Testing Automation

I said this when I applied for Server Package Set upload permissions:

I want to ensure that the depth and complexity of testing undertaken on Ubuntu Server (and other variants) increases. I think the existing approaches and tool-sets get the project to a certain point; However we need to expand and complement the existing methodology; my specific interest is in complex deployment testing to ensure that the packages that we publish don't just work standalone; they work in complex deployment topologies.

I think the key to enabling this approach will be through use of tool-sets such as Ensemble and Orchestra to automagically build server deployments that can then be easily validated and tested.

See https://blueprints.launchpad.net/ubuntu/+spec/server-o-complex-deployment-testing for some of my ideas.

Ensemble is maturing and I think this is the way to go for complex deployment testing; I have started work in this area using ensemble itself to orchestrate the testing once a deployment is up an running - still WIP but hopefully both ensemble and my testing formula will mature for the next LTS.

What I like least in Ubuntu

I said this when I applied for Server Package Set permissions:

Java; I'm aware that Java and Ubuntu don't always play nice and its not seen as a great fit (and TBH it's not) but Java is here for the long run and there are alot of popular applications that are not part of the distribution which are written in Java. I think that a few things will help enable Java further in Ubuntu:

  • Packaging automation; the toolsets (javahelper, maven-debian-helper) for packaging Java appear to have developed alot in recent years; however there is still alot that could be done to improve efficiency. I intend on working in this area when possible to improve the level of automation hence lowering the boundary for entry for packaging Java libraries and applications.
  • Educating upstreams; some of the issues around packaging Java relate to upstream behaviour in terms of breaking API compatibility or introducing new dependencies for minor version upgrades. I intent to try to work with upstream projects where possible to help develop behaviours which help Linux distributions in the long term.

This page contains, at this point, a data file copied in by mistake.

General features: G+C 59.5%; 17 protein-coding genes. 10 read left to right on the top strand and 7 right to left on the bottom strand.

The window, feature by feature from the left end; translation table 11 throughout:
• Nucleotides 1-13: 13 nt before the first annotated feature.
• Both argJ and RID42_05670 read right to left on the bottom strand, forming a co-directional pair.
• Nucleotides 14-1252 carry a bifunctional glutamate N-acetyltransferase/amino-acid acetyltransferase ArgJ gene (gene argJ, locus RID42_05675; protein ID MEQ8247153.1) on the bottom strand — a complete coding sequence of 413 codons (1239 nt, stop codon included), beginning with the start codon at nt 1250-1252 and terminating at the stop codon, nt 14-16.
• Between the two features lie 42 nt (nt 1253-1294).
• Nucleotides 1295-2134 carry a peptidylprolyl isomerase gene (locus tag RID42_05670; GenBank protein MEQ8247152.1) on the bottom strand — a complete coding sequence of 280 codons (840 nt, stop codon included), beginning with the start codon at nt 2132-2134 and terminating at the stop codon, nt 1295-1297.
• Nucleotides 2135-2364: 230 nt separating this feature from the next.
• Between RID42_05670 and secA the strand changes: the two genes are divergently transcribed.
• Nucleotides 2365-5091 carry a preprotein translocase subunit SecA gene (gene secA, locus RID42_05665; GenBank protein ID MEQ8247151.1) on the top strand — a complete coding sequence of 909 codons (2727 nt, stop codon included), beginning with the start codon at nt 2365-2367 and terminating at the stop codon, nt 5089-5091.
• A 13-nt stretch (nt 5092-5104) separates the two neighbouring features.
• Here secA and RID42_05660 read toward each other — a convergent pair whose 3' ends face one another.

• Debian Java; TBH this is where most of the grunt work is done that enables packaging of complex applications for the distribution. I will continue to make efforts to participate through Debian Java where I can and ensure that Java works well across both distributions.

It would be great to get the Java tooling to a point where it's much easier to get complex Java applications into the distribution.

I think this still holds true; I have been working as much as possible in Debian and I ran a UDW session on packaging Java libraries with Maven to help publicise the toolset in this area. Still more work (as ever) to be done.

The other area I find frustrating was the amount of time it took to get NEW packages reviewed when the Jenkins package set was landing in Ubuntu; I understand that none of the archive admins are 'full-time' so maybe it just needs more people doing it - I would be happy to help out as I believe I have the right mindset to become an archive-admin.


Comments

If you'd like to comment, but are not the applicant or a sponsor, do it here. Don't forget to sign with @SIG@.


Endorsements

As a sponsor, just copy the template below, fill it out and add it to this section.

Daniel Holbach (dholbach)

General feedback

I have sponsored a number of James' uploads and I was very happy with the amount of detail he paid attention to. He is constantly in touch with upstreams and has a great overview of the Java world. I definitely would trust him all kinds of upload rights to Ubuntu.

Specific Experiences of working together

Areas of Improvement

It'd be great to have more people involved in the Java world. I'm happy that James mentions this in his application as well and I'm glad he was always willing to run a session about Java packaging when I asked him.